Chronic musculoskeletal pain does not appear to affect postural stability

A cross-sectional study from 2022 compares the postural stability when standing on two legs between people with pain in the musculoskeletal system and a control group of pain-free people.

Forty-two pain-free people in the control group and 187 patients with chronic musculoskeletal pain divided into four groups consisting of persons with chronic low back pain without leg pain, with leg pain, pain in a single place in the body or in several places in the body respectively, took part in the study.

Postural stability was assessed using 60-second standing tests, where participants stood with both legs on a force plate alternating between stable and unstable ground and eyes open and closed. How fast and how far the participants swayed around their own axis was measured. Afterwards, the participants filled in an online questionnaire about e.g., pain, demographic data, mental and physical health, and functioning.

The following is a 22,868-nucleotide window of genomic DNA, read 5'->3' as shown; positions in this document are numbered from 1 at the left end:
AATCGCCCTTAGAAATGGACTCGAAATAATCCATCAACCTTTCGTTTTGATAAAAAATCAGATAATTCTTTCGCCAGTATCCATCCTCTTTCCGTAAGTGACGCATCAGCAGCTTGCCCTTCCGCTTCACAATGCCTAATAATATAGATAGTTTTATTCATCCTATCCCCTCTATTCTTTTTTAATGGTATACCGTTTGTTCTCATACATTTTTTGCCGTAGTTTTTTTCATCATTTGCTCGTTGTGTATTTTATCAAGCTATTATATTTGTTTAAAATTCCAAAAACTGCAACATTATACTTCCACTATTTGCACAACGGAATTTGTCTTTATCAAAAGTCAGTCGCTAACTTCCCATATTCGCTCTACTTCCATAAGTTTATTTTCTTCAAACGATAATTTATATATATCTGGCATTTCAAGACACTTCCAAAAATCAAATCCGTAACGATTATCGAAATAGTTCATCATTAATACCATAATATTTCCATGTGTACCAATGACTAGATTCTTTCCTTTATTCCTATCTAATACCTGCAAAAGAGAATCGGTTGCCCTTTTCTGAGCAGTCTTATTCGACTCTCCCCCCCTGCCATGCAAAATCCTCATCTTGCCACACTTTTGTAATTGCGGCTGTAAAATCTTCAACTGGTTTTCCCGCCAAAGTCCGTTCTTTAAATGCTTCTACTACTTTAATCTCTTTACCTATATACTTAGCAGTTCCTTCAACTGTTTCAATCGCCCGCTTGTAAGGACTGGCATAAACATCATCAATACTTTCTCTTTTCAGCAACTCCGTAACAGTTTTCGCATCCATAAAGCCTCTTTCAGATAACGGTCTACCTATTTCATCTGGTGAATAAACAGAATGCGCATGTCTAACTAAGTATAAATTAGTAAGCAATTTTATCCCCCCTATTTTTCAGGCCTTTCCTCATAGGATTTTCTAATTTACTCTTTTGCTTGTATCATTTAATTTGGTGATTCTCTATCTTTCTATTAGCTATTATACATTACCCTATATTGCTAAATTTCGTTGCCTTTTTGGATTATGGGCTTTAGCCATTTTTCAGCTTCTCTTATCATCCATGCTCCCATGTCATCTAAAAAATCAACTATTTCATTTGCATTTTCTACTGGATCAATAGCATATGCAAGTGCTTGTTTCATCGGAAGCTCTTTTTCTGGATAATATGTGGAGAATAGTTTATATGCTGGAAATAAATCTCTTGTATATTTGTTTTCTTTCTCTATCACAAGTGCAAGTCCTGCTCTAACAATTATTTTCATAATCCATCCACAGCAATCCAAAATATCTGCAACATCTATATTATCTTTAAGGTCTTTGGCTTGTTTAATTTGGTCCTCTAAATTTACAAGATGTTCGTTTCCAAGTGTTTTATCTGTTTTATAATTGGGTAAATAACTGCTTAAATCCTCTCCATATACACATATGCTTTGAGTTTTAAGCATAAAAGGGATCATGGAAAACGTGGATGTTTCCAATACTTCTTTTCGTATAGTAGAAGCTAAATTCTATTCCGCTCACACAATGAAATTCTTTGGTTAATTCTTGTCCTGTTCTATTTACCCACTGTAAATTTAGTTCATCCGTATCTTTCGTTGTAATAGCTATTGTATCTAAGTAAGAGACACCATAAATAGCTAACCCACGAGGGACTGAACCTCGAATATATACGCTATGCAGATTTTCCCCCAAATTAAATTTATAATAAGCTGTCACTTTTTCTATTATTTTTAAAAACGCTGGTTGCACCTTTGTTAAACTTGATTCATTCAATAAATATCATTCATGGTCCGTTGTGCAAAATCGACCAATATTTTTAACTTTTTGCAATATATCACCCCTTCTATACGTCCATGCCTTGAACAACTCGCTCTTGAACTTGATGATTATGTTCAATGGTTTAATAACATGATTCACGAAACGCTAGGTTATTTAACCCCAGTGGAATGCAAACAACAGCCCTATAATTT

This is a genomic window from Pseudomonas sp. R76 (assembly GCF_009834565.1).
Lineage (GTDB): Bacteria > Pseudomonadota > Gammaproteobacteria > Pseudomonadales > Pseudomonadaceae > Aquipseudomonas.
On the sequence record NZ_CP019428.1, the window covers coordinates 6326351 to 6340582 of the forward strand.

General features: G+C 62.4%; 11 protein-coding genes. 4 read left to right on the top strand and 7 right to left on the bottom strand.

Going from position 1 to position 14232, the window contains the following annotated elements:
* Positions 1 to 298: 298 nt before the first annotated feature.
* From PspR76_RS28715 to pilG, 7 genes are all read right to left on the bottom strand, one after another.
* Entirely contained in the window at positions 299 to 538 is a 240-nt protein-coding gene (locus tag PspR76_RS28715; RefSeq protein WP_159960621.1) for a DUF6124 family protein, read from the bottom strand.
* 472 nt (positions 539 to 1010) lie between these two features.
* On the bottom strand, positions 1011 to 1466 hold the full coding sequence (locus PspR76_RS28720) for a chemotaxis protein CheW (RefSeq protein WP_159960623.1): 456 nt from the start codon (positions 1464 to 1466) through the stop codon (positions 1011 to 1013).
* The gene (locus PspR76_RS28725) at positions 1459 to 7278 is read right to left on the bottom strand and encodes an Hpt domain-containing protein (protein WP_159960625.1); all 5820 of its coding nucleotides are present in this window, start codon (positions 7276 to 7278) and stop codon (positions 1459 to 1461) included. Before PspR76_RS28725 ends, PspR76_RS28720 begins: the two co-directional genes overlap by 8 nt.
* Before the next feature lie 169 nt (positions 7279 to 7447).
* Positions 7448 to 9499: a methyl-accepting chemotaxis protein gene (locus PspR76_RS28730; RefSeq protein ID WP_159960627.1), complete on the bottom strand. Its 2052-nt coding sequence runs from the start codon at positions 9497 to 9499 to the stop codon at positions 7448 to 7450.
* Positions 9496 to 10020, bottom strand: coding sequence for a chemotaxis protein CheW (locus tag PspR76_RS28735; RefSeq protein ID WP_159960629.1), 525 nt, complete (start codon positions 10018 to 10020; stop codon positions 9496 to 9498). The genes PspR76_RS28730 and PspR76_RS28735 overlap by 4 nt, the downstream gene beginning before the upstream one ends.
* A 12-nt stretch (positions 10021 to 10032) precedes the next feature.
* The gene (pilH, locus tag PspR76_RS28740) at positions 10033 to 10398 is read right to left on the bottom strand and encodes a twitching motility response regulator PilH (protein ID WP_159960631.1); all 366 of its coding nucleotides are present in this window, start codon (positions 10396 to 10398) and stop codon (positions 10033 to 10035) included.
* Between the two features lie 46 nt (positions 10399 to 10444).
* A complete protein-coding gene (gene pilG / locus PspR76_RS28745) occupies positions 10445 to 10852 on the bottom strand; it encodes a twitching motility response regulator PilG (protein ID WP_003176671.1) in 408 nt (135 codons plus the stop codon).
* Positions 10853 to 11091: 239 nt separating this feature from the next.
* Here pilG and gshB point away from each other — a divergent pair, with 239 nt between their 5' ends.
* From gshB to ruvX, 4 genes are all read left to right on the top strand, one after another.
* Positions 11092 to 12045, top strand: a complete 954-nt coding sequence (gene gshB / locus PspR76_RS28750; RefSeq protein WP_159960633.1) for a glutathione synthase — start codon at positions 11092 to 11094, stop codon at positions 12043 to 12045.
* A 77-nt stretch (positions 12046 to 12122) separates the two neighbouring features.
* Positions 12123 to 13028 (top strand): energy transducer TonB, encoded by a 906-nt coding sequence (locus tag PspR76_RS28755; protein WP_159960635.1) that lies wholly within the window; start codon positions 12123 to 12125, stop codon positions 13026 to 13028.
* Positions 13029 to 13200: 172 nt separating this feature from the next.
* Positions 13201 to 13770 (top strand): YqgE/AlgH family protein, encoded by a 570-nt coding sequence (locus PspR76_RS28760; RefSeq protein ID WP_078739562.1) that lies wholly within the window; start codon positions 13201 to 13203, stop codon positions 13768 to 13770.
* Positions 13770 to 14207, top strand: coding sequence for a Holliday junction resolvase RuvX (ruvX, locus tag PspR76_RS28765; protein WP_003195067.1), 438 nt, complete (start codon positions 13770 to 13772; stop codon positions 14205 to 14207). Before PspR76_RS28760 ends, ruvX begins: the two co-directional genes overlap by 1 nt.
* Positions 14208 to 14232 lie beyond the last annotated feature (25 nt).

There was no difference in how far or how fast people with or without pain swayed. When the researchers took into account the severity and duration of chronic low back pain, as well as central sensitization, fear of moving, depression, quality of life, functional impairment, and effect of pain on sleep in the analyses, there were only very weak associations with standing postural stability.

Jani Mikkonen, Ville Leinonen, Diego Kaski, Jan Hartvigsen, Hannu Luomajoki, Tuomas Selander, Olavi Airaksinen. Postural sway does not differentiate individuals with chronic low back pain, single and multisite chronic musculoskeletal pain, or pain-free controls: a cross-sectional study of 229 subjects. The Spine Journal 2022.